An important consideration when deploying BPM software is which standards to follow.
There is a growing selection of languages and interfaces out there—Web Services Choreography Interface, BPML (Business Process Modeling Language), BPEL (Business Process Execution Language), WSFL (Web Services Flow Language) and Xlang—some of which are backed by competing forces.
Once the standards get sorted out, however, these technologies should provide business analysts and software engineers with a view of how business processes perform in business-to-business scenarios.
One standard with a lot of momentum is BPEL for Web Services. IBM, Microsoft Corp. and BEA Systems Inc. published BPEL last summer to provide a way to define a process and to define a way a Web service is ordered. IBM, in Armonk, N.Y., has offered two additional standards proposals—Web Services Transactions and Web Services Coordination.
BPEL appears to be the front-runner. The language amounts to the merger of the WSFL and Xlang specifications. Xlang, put forth by Microsoft, reflects the way the Redmond, Wash., companys BizTalk software works, while WSFL focuses on how IBMs MQSeries middleware works.
At the same time, two other organizations are putting their combined muscle behind BPML, a metalanguage for the modeling of business processes. They are the Workflow Management Coalition, which counts as members IBM, BEA and Microsoft, as well as Sun Microsystems Inc. and Oracle Corp., and the Business Process Management Initiative.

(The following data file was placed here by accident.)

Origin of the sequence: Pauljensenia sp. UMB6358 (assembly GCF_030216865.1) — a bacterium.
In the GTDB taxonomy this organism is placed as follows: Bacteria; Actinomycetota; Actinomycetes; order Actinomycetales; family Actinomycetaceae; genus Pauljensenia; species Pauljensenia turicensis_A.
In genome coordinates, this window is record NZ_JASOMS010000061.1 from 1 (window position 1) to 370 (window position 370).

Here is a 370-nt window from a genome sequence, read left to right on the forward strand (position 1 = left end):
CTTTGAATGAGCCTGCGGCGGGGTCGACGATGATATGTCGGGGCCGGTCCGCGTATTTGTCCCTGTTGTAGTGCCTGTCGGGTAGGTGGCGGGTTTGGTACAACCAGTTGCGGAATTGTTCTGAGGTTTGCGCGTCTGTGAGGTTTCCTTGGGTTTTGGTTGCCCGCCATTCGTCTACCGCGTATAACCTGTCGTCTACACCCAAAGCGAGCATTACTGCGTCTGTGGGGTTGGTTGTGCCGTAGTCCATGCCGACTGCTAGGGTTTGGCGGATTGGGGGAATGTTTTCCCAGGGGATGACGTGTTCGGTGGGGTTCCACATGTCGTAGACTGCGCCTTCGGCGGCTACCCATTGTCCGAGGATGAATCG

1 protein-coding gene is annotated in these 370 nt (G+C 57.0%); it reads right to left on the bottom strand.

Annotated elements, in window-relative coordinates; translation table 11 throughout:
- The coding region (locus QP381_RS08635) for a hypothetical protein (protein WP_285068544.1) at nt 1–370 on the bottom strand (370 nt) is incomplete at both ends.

“BPEL for Web Services is going to be important,” said Gartner Inc. analyst Jim Sinur, in Stamford, Conn. “BPML and BPEL are more the same than different, but it comes down to a matter of agreeing on the semantics of how you communicate. I believe the big dogs win.”
Meanwhile, companies are continuing to model business processes in XML, so changing whats inside a model is not a big deal, according to Sinur.
For its part, IBM says that while it stands behind BPEL—the standard will be supported in the next release of the companys WebSphere integration software—it will also continue to support other BPM (business process management) standards.
“Its more a case of how do we continue to advance the state of the art with standards and provide additional functionality relative to industry-based functionality,” said Marie Weick, vice president, WebSphere business integration, at IBM. “So as part of WebSphere integration, we offer industry-based templates. We also plan to do the same with monitors, providing industry-based monitors for roles.”